No matter who you talk to in Perth, Melbourne or Sydney it is becoming increasingly obvious that folk with a job are stashing their cash. Consumer confidence is all over the place and in most people are using low interest rates to maintain their payments and pay off debt.
The consequence of this is Sellers are resorting more and more to dropping price to get people to act. Is this strategy going to be successful? Probably not, especially when it comes to high end or luxury commodities.
I take you to case study that a professor of mine presented to us in business school. It has always stuck in my mind.
This professor was from the US and did a lot of consulting. He was known as a highly analytic marketing expert. One of his clients a french producer of champagne was trying to enter the US market but with limited success.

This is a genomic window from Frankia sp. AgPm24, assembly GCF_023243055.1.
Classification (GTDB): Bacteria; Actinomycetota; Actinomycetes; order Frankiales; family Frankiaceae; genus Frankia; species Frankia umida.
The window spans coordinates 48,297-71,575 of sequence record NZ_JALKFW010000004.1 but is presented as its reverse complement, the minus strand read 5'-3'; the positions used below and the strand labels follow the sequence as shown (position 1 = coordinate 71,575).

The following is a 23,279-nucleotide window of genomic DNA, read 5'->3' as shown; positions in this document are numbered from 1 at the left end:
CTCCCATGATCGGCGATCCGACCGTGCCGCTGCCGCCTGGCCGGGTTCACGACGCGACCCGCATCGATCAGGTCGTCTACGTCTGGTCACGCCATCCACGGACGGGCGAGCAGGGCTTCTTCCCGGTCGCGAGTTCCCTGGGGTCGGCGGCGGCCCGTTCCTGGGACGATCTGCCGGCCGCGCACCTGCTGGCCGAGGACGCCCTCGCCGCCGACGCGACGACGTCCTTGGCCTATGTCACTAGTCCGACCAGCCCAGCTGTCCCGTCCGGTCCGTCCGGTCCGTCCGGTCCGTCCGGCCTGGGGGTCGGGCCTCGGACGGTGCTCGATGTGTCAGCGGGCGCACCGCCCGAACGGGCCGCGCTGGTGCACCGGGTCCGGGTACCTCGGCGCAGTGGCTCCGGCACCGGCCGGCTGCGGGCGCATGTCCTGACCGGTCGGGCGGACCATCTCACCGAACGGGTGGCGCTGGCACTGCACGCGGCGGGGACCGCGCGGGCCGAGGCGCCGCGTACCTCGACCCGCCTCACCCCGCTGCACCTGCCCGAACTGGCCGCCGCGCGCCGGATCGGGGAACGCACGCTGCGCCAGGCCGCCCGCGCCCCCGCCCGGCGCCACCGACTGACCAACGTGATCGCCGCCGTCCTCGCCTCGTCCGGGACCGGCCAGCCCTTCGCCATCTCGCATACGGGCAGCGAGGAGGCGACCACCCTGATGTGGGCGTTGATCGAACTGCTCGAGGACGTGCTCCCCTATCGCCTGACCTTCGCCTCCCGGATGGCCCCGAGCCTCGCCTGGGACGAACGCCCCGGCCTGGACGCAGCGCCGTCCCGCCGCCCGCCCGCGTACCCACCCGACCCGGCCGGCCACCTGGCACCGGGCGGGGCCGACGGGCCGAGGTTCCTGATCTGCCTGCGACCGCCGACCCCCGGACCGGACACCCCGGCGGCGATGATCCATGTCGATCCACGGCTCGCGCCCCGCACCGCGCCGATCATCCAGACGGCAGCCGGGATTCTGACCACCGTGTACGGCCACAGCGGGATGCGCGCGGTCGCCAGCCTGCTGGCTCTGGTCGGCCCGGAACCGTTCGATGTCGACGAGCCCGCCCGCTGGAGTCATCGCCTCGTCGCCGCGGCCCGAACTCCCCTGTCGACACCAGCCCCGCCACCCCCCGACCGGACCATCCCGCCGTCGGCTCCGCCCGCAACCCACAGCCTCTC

After analysing the 5 P’s:
- Promotion and,
He determined that the champagne was of a very high quality, it was being distributed in the right places, and that the marketing investment behind it was substantial. And yet it wasn’t selling very well. Pricing was at the very low end of the range of the comparable product.
So the professor’s advice was to increase the wholesale price such that the retail price would double. Surprise, surprise the product went onto being a success. Obviously this was going to be the case or my professor would never have told us the story.
But the morale of the story is that price is often used as a proxy for quality by customers, particularly when the product is a luxury item.
So when selling something, be it advertising, software, high end fashion, think carefully how you are signalling the market with pricing. Having the lowest price among your competition might be the right strategy but it might also be the wrong one.